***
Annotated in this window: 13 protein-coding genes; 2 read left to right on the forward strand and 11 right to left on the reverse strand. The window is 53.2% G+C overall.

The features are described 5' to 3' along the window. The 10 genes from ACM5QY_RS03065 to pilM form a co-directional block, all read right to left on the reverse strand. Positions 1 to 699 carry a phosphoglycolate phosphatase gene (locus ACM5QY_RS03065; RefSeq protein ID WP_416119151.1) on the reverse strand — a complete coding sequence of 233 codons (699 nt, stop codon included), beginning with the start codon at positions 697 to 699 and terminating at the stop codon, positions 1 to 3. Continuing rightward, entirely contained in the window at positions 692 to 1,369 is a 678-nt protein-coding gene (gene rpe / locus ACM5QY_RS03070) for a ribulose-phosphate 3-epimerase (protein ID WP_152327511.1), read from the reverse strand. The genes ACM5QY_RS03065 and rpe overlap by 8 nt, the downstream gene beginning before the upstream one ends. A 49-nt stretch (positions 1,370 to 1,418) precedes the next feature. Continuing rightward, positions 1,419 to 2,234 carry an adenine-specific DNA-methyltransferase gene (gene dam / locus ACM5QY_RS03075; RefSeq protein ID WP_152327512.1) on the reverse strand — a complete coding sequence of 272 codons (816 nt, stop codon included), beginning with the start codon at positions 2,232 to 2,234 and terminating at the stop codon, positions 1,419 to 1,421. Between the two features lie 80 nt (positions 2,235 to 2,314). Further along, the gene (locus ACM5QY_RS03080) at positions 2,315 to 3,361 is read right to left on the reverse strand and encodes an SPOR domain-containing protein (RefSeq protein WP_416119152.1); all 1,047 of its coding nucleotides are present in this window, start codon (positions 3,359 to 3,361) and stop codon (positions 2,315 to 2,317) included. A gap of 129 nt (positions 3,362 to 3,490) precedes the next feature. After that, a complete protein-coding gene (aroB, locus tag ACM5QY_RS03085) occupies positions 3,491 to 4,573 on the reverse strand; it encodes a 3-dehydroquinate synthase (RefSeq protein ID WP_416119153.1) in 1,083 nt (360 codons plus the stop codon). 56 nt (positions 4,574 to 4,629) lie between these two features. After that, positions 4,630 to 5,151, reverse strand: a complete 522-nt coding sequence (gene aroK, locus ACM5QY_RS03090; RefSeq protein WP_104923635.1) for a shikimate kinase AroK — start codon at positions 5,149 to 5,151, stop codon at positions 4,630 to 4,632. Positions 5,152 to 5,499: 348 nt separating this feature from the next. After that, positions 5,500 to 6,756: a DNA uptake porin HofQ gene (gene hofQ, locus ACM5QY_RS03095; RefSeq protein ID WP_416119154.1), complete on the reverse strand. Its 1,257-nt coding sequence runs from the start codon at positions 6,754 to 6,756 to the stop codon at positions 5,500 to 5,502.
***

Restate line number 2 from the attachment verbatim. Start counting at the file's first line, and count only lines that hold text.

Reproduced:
The features are described 5' to 3' along the window. The 10 genes from ACM5QY_RS03065 to pilM form a co-directional block, all read right to left on the reverse strand. Positions 1 to 699 carry a phosphoglycolate phosphatase gene (locus ACM5QY_RS03065; RefSeq protein ID WP_416119151.1) on the reverse strand — a complete coding sequence of 233 codons (699 nt, stop codon included), beginning with the start codon at positions 697 to 699 and terminating at the stop codon, positions 1 to 3. Continuing rightward, entirely contained in the window at positions 692 to 1,369 is a 678-nt protein-coding gene (gene rpe / locus ACM5QY_RS03070) for a ribulose-phosphate 3-epimerase (protein ID WP_152327511.1), read from the reverse strand. The genes ACM5QY_RS03065 and rpe overlap by 8 nt, the downstream gene beginning before the upstream one ends. A 49-nt stretch (positions 1,370 to 1,418) precedes the next feature. Continuing rightward, positions 1,419 to 2,234 carry an adenine-specific DNA-methyltransferase gene (gene dam / locus ACM5QY_RS03075; RefSeq protein ID WP_152327512.1) on the reverse strand — a complete coding sequence of 272 codons (816 nt, stop codon included), beginning with the start codon at positions 2,232 to 2,234 and terminating at the stop codon, positions 1,419 to 1,421. Between the two features lie 80 nt (positions 2,235 to 2,314). Further along, the gene (locus ACM5QY_RS03080) at positions 2,315 to 3,361 is read right to left on the reverse strand and encodes an SPOR domain-containing protein (RefSeq protein WP_416119152.1); all 1,047 of its coding nucleotides are present in this window, start codon (positions 3,359 to 3,361) and stop codon (positions 2,315 to 2,317) included. A gap of 129 nt (positions 3,362 to 3,490) precedes the next feature. After that, a complete protein-coding gene (aroB, locus tag ACM5QY_RS03085) occupies positions 3,491 to 4,573 on the reverse strand; it encodes a 3-dehydroquinate synthase (RefSeq protein ID WP_416119153.1) in 1,083 nt (360 codons plus the stop codon). 56 nt (positions 4,574 to 4,629) lie between these two features. After that, positions 4,630 to 5,151, reverse strand: a complete 522-nt coding sequence (gene aroK, locus ACM5QY_RS03090; RefSeq protein WP_104923635.1) for a shikimate kinase AroK — start codon at positions 5,149 to 5,151, stop codon at positions 4,630 to 4,632. Positions 5,152 to 5,499: 348 nt separating this feature from the next. After that, positions 5,500 to 6,756: a DNA uptake porin HofQ gene (gene hofQ, locus ACM5QY_RS03095; RefSeq protein ID WP_416119154.1), complete on the reverse strand. Its 1,257-nt coding sequence runs from the start codon at positions 6,754 to 6,756 to the stop codon at positions 5,500 to 5,502.